https://doi.org/10.7554/eLife.64058.sa2

Article and author information

Author details

  1. Ma Feilong

    Center for Cognitive Neuroscience, Dartmouth College, Hanover, NH, United States
    Contribution
    Conceptualization, Software, Formal analysis, Validation, Visualization, Methodology, Writing - original draft, Writing - review and editing
    Competing interests
    No competing interests declared
    ORCID icon "This ORCID iD identifies the author of this article:" 0000-0002-6838-3971
  2. J Swaroop Guntupalli

    Vicarious AI, Union City, CA, United States
    Contribution
    Conceptualization, Software, Methodology, Writing - original draft, Writing - review and editing
    Competing interests
    No competing interests declared
    ORCID icon "This ORCID iD identifies the author of this article:" 0000-0002-0677-5590
  3. James V Haxby

    Center for Cognitive Neuroscience, Dartmouth College, Hanover, NH, United States
    Contribution
    Conceptualization, Funding acquisition, Visualization, Methodology, Writing - original draft, Project administration, Writing - review and editing
    For correspondence
    james.v.haxby@dartmouth.edu
    Competing interests
    No competing interests declared
    ORCID icon "This ORCID iD identifies the author of this article:" 0000-0002-6558-3118

Funding

National Science Foundation (1607845)

  • James V Haxby

National Science Foundation (1835200)

  • James V Haxby

The funders had no role in study design, data collection and interpretation, or the decision to submit the work for publication.

Acknowledgements

We thank Guo Jiahui, Samuel Nastase, Jeremy Huckins, and Maria Ida Gobbini for helpful comments, suggestions, and discussion. We also thank Yaroslav Halchenko for support with software. Data were provided by the Human Connectome Project, WU-Minn Consortium (principal investigators: David Van Essen and Kamil Ugurbil; 1U54MH091657) funded by the 16 NIH Institutes and Centers that support the NIH Blueprint for Neuroscience Research; and by the McDonnell Center for Systems Neuroscience at Washington University. This work was supported with funds from NSF grants 1607845 and 1835200.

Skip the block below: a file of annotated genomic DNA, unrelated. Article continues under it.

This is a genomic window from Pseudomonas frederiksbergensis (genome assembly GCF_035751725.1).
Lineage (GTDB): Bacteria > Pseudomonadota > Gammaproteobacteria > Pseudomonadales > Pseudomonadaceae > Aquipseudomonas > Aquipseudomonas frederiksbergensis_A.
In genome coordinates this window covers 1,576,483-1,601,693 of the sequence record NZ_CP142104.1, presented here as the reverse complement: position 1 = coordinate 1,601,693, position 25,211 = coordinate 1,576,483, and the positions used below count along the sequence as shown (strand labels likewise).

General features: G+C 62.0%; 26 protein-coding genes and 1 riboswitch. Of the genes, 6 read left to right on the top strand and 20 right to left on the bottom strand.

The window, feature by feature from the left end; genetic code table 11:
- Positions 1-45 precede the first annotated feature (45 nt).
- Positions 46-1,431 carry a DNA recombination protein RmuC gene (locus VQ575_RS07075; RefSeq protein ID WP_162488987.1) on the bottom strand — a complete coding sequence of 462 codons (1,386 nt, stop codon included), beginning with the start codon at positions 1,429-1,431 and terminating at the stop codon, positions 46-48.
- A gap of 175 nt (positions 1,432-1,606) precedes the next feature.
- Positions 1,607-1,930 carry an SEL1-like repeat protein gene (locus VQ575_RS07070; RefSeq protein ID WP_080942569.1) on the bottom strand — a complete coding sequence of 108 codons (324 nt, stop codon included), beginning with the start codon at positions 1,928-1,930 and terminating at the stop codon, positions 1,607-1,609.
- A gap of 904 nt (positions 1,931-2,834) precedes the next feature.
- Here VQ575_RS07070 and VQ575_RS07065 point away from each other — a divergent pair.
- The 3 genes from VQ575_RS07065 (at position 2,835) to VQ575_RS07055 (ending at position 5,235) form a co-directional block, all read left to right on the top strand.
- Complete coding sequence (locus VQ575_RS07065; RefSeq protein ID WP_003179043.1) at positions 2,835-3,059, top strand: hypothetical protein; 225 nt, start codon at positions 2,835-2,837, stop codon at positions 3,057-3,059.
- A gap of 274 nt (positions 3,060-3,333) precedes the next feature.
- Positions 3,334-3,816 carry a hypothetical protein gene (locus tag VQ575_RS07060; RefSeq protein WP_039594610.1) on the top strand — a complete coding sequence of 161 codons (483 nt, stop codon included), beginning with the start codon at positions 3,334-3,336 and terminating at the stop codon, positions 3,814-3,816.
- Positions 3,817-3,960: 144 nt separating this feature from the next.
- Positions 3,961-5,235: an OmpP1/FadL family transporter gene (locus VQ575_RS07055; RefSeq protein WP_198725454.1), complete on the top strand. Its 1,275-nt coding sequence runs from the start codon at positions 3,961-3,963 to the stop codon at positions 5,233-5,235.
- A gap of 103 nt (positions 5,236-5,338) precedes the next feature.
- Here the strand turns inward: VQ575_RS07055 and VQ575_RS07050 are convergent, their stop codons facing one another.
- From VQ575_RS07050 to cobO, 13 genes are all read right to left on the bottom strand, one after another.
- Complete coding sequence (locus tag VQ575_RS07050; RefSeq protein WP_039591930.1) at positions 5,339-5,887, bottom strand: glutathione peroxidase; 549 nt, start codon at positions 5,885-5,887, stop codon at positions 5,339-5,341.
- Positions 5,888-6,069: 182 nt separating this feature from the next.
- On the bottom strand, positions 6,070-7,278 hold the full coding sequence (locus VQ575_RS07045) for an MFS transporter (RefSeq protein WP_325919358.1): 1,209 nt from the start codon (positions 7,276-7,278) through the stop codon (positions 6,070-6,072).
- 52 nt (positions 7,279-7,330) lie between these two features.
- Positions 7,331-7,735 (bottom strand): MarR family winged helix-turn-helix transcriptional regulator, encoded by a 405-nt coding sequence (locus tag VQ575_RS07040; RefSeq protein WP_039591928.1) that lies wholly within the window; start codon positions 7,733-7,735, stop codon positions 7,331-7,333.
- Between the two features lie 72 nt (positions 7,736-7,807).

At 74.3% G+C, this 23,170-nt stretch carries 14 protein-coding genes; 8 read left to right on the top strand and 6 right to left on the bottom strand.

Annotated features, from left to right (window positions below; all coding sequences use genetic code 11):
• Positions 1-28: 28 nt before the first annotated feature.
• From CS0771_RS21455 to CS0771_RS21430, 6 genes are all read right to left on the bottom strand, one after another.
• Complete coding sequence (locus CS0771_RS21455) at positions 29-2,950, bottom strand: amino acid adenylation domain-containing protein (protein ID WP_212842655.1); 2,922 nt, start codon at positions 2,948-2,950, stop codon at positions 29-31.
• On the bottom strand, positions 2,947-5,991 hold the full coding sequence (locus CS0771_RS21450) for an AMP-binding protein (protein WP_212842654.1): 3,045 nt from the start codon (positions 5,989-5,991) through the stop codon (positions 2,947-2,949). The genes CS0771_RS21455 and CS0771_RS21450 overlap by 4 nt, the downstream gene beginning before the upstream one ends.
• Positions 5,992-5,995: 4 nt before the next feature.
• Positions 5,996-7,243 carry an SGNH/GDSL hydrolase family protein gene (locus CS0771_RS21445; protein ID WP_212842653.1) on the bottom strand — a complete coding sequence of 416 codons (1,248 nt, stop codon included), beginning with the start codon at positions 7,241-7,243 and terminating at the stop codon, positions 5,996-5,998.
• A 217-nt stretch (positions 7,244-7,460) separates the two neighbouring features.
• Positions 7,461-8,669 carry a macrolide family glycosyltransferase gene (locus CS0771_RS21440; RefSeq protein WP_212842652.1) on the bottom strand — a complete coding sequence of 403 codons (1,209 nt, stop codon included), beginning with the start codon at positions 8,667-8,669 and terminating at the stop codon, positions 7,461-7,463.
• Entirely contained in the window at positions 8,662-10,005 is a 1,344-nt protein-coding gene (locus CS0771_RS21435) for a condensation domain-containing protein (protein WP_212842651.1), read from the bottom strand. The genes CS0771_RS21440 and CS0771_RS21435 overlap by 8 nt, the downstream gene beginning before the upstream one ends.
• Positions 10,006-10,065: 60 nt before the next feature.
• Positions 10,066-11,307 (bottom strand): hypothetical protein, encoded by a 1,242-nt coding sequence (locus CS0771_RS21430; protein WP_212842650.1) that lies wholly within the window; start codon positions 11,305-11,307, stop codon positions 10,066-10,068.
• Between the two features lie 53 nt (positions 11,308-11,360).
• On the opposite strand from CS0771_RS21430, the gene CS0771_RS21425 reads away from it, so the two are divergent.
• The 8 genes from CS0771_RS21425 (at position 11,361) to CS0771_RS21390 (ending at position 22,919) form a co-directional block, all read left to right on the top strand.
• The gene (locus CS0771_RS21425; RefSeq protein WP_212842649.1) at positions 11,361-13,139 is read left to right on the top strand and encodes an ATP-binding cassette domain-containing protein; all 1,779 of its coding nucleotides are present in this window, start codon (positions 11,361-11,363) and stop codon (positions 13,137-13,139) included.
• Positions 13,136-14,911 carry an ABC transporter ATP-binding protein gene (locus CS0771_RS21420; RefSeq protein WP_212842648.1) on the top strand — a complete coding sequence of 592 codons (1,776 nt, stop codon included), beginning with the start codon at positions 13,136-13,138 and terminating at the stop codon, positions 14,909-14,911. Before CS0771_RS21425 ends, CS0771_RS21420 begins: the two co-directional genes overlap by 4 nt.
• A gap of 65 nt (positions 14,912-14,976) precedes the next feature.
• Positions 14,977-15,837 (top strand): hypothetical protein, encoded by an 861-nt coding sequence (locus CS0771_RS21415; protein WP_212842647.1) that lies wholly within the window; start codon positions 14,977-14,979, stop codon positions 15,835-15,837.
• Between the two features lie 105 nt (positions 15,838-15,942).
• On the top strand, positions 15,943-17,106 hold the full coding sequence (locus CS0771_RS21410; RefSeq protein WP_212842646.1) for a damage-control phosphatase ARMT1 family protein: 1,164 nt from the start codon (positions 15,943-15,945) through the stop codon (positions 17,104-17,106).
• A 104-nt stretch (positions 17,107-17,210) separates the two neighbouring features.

Ethics

Human subjects: Human research participants in the Human Connectome Project gave written informed consent for their participation in accordance with guidelines at participating institutions.

Senior Editor

  1. Floris P de Lange, Radboud University, Netherlands

Reviewing Editor

  1. Thomas Yeo, National University of Singapore, Singapore

Reviewers

  1. Janine Diane Bijsterbosch, University of Oxford, United Kingdom
  2. Evan Gordon, Veterans Health Administration, United States

Publication history

  1. Received: October 15, 2020
  2. Accepted: March 5, 2021
  3. Accepted Manuscript published: March 8, 2021 (version 1)
  4. Version of Record published: March 25, 2021 (version 2)

Copyright

© 2021, Feilong et al.

This article is distributed under the terms of the Creative Commons Attribution License, which permits unrestricted use and redistribution provided that the original author and source are credited.